According to the Times, stamp duty receipts fell by nearly £1 billion last year as a result of another misguided bit of tax tinkering introduced by George Osborne back in 2014. Osborne had planned to shift the tax burden onto the most expensive homes.
Transactions in England, Wales, and Northern Ireland fell 2.6 per cent from 2017, with receipts from the Higher Rate for Additional Dwellings falling 14. 2 per cent over the same period, amounting to a drop of £285 million.
It’s certainly unwelcome news for the Treasury, which now have to look for cash to fund various public services elsewhere. The Government will most likely resort to borrowing the money in order to plug the gap.
This is disappointing given the steps taken since 2010 to tackle the debt and the deficit inherited from the previous Labour government. Increased borrowing means adding even more to our burgeoning national debt, which is already projected to reach unsustainable levels in the future. This chronic indebtedness both endangers the UK’s economic resilience and places a heavy burden upon not just our children, but our grandchildren and great grandchildren. It also crowds out private sector investment and hampers economic growth.
The fact that the Government has seen a drop in revenue from stamp duty should not come as a surprise. One of the biggest issues with stamp duty (and there are plenty to choose from) is that it is a transaction tax. That is to say it taxes the movement of assets between different parties. In terms of raising revenue for the state, these kind of taxes are incredibly inefficient. They interfere with the proper functioning of markets by reducing liquidity, thereby making it more difficult for individuals and businesses to buy and sell assets.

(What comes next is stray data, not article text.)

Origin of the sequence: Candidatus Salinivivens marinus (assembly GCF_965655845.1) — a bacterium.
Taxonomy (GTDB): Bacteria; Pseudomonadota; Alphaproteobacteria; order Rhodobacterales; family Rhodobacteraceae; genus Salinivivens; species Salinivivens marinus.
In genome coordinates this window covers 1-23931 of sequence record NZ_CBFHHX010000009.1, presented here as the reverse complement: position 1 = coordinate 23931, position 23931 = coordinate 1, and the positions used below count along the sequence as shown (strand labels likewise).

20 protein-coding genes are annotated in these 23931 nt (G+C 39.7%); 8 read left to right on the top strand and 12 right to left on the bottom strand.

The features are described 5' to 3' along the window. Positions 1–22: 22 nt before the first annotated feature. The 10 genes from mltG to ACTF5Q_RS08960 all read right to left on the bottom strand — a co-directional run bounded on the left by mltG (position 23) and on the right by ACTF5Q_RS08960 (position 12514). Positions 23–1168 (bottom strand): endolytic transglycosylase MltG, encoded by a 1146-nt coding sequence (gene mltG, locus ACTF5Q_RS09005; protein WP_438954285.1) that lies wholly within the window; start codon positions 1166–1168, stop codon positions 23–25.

This is precisely what is going on with stamp duty and the reason why receipts are down. Levying stamp duty on the sale of house means that they become more expensive to purchase. As a result, fewer homes are bought, leading to a drop in revenue.
This is not a recent occurrence either. For example, a joint report between the LSE and the Berkeley Group in 2013 highlighted the problems caused by stamp duty. Levying stamp duty on the purchase of homes keeps people trapped in homes that are either too large or too small for them. This is particularly the case when it comes to older people who would like to downsize after their children have flown the nest. Research conducted by Oxford Brookes University found that stamp duty means that elderly people are less likely to move to a smaller home and that its abolition would incentivise older people to move, thereby freeing up the housing market. In fact, a 2017 paper showed that the rate of home moving would be 27 per cent higher if stamp duty was abolished.
Unsurprisingly, it’s the same situation elsewhere: the Australian government found that a similar tax cost 75 pence for every £1 raised, making it the most expensive of all the major levies in the country.
It has been pointed out countless times that the reason we have a housing crisis in this country is due to supply of new homes failing to meet demand, with prices surging as a result. However, it is not just a convoluted planning system and the restrictions of the green belt (more often than not a misnomer) which are to blame. Stamp duty also squeezes supply by making it harder for people to buy and sell houses.